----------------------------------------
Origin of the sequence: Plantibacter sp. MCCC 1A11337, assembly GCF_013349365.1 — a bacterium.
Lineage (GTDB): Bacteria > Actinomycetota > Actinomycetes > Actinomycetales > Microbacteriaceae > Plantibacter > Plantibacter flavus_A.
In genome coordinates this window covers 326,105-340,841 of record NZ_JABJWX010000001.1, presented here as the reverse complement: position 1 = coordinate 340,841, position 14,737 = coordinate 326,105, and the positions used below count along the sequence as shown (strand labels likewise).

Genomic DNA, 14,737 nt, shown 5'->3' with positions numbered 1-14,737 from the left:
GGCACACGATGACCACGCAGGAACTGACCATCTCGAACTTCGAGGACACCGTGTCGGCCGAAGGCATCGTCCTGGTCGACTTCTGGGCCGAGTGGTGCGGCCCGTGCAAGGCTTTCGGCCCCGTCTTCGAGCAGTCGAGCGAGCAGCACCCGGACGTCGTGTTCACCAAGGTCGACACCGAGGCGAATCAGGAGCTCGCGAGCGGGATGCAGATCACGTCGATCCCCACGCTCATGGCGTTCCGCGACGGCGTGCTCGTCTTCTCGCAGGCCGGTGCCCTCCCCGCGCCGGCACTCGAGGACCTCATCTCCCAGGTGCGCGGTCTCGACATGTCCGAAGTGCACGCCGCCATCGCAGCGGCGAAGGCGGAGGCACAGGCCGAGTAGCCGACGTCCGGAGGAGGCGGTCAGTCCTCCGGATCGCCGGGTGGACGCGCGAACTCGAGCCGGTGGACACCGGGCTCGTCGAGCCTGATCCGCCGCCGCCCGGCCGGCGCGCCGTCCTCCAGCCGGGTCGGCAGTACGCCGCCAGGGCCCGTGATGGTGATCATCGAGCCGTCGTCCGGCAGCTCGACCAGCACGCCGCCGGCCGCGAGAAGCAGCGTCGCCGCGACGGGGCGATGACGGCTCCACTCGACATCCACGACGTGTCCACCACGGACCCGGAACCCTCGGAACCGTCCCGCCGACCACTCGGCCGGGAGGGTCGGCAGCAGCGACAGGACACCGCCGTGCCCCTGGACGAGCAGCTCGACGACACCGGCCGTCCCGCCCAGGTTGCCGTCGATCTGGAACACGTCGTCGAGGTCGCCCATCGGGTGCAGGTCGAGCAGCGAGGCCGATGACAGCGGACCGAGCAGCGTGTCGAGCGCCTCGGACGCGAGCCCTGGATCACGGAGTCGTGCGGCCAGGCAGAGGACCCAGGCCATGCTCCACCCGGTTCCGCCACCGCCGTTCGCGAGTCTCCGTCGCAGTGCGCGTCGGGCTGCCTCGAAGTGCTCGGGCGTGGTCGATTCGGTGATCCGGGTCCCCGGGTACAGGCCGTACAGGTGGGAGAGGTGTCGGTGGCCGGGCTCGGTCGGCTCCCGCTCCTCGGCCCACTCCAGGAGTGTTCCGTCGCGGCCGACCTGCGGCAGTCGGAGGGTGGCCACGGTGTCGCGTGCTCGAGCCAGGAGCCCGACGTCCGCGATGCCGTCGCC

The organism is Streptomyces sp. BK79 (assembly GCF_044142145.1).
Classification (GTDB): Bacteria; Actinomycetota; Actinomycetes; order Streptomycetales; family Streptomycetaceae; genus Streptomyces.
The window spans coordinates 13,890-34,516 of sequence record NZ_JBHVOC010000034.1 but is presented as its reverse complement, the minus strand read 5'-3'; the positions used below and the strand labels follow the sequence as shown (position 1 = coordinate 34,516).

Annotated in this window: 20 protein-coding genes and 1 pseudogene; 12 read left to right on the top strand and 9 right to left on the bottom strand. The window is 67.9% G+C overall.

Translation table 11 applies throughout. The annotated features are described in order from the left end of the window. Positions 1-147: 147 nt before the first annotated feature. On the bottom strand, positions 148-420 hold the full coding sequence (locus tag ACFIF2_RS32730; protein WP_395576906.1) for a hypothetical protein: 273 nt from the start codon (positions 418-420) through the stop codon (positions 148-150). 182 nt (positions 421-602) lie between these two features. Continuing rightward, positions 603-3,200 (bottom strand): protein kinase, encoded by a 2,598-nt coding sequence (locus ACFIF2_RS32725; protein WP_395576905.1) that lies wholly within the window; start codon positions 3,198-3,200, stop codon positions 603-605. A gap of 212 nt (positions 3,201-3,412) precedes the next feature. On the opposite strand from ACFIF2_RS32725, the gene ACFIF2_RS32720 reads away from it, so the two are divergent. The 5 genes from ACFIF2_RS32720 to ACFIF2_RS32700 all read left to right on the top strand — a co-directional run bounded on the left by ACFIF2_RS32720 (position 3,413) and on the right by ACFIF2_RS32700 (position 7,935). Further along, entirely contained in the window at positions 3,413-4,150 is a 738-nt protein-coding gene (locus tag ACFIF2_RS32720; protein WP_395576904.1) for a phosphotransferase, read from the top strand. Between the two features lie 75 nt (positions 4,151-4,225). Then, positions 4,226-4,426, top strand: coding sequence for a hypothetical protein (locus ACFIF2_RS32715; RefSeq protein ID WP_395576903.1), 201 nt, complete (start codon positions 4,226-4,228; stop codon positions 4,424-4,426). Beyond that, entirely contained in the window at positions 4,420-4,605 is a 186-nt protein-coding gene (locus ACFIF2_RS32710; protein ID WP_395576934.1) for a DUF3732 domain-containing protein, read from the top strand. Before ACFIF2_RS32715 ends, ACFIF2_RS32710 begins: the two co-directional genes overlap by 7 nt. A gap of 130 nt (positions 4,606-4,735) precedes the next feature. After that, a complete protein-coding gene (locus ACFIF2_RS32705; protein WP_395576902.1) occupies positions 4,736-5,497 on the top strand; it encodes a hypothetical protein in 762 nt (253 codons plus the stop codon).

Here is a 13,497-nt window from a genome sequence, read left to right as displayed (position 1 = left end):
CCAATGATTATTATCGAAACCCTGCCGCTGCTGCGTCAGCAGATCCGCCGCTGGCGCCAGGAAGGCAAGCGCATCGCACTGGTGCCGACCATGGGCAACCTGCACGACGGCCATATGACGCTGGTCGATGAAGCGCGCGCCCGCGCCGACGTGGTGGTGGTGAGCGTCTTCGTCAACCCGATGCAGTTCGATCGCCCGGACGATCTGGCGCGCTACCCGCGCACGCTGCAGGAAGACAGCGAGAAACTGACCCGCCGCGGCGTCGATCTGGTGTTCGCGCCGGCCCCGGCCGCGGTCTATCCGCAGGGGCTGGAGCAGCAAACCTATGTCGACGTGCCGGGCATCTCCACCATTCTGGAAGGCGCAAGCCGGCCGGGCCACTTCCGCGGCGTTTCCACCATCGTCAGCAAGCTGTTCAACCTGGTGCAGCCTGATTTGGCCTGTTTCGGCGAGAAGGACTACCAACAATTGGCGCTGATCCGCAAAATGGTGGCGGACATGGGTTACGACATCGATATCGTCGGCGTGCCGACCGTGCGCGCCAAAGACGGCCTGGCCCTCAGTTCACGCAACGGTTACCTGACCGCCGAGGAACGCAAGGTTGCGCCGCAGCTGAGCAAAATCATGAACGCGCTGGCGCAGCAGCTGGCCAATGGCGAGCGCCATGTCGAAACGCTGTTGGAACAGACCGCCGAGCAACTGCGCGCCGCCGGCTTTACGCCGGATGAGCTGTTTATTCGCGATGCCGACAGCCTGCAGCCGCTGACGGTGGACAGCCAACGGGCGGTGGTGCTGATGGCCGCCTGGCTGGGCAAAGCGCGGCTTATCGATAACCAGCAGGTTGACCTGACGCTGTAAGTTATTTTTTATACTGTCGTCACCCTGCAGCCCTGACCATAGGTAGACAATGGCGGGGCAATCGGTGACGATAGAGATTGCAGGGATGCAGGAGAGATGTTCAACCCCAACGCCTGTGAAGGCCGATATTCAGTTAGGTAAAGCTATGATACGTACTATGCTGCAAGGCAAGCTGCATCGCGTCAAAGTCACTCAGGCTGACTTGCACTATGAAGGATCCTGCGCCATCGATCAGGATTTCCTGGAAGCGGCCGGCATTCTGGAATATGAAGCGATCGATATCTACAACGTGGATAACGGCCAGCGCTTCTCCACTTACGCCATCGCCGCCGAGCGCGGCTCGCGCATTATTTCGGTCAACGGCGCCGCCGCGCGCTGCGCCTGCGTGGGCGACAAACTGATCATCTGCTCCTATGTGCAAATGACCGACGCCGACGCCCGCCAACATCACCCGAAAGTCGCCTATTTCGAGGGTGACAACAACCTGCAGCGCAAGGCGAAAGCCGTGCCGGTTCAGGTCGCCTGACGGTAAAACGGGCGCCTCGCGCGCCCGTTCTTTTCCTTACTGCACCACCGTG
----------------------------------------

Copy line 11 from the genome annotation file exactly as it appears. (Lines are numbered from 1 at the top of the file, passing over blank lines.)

Here is a 13,497-nt window from a genome sequence, read left to right as displayed (position 1 = left end):